Marv Shapiro - Well done.  Keep up the good work. As my most recent song/video seicetlon on FB suggests, you can only go so far on your bike.  Your foundation is your family, and your primary goal is not miles, but your family’s love for you and you for them.  Love, Uncle Marvie.

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Kasara | May 24th, 2012

More photos!  This is great, Steve, almost as good as the photos you sent me when you were making my guitar.  That Hauser looks like it could fill an auditorium all by itself.  The Ganz-Bernabe looks like a younger cousin to mine…  Keep the blog going!

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Colin | May 29th, 2012

When will we see the Alternator on a Ti El Mariachi? I’d love the option of running gears or IGH.

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Brian | June 19th, 2012

Will the 142 x 12 dropouts be included with the Selma Ti going forward or can these be purchased seperately?

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Eric | July 10th, 2012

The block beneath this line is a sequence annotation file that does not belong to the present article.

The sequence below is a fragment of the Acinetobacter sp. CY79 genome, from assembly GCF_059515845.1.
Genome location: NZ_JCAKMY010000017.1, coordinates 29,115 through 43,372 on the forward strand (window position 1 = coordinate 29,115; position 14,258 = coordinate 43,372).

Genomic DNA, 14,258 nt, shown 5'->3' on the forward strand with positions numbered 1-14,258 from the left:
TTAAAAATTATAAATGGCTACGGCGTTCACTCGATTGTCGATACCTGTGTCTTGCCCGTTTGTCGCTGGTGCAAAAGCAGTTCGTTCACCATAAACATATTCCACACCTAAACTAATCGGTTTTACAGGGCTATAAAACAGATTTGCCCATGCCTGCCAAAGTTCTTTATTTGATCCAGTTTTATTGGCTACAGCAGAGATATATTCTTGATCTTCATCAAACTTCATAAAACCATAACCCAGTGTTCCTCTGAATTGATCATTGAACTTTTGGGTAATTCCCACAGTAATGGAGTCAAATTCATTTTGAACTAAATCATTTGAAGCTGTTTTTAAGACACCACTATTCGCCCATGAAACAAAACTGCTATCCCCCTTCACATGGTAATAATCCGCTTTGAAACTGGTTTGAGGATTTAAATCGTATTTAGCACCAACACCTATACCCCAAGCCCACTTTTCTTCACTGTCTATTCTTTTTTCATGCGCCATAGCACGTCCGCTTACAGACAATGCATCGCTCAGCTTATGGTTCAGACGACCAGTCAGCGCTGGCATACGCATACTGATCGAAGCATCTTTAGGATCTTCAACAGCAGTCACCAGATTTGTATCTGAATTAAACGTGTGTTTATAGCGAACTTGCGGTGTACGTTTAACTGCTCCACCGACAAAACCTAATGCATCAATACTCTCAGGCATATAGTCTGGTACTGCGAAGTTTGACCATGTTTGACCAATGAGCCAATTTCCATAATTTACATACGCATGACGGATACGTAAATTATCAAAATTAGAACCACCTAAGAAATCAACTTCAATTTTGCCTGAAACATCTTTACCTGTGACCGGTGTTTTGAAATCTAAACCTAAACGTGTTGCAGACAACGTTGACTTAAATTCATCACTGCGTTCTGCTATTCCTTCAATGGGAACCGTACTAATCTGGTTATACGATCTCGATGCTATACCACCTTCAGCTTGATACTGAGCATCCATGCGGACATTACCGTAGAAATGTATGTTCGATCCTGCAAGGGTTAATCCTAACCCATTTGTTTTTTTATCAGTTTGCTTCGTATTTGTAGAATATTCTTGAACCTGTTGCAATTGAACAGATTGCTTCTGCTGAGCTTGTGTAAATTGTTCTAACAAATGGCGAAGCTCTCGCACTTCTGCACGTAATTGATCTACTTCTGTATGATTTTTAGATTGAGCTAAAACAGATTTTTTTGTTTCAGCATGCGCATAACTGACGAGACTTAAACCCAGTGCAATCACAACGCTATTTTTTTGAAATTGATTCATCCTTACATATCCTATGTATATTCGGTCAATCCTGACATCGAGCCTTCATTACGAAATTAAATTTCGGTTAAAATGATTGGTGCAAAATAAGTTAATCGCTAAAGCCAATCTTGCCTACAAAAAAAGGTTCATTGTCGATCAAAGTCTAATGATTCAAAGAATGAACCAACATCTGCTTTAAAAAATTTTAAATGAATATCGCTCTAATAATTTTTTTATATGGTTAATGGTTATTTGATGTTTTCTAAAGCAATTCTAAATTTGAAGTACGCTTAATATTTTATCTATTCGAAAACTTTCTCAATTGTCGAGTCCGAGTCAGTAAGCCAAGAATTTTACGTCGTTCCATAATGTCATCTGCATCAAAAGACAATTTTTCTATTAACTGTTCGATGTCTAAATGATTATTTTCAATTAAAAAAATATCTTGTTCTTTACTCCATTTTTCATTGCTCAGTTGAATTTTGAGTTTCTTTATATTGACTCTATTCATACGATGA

I, too, would love to see these on the El Mariachi Ti. I’m ready to buy one - the only thing holding me back is the lack of Alternator dropouts. My other option is the Ridgeline-SL, but I really want to go Salsa.

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fit insoles | September 23rd, 2012

Not many blogs that contain such consistently readable and informative content as is on offer on yours, you deserve the miniscule amount of time it takes to express my
admiration at your work. Thank you.

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Kurt | October 4th, 2012

I am in no way bashing the progressiveness of salsa products and their ability to get us to farther places easier. If you guys offered the el mariachi with belt drive capability plus these awesome drop outs, the bike would be perfect!  I hope this happens!

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Scott | March 8th, 2013

Yet another request to add Alternator dropouts to the Fargo for use with IGHs (especially Rohloff).  Paragon has rocker dropouts with rack and fender mounts, so I assume that it would not be too hard for Salsa to add them to the Alternator.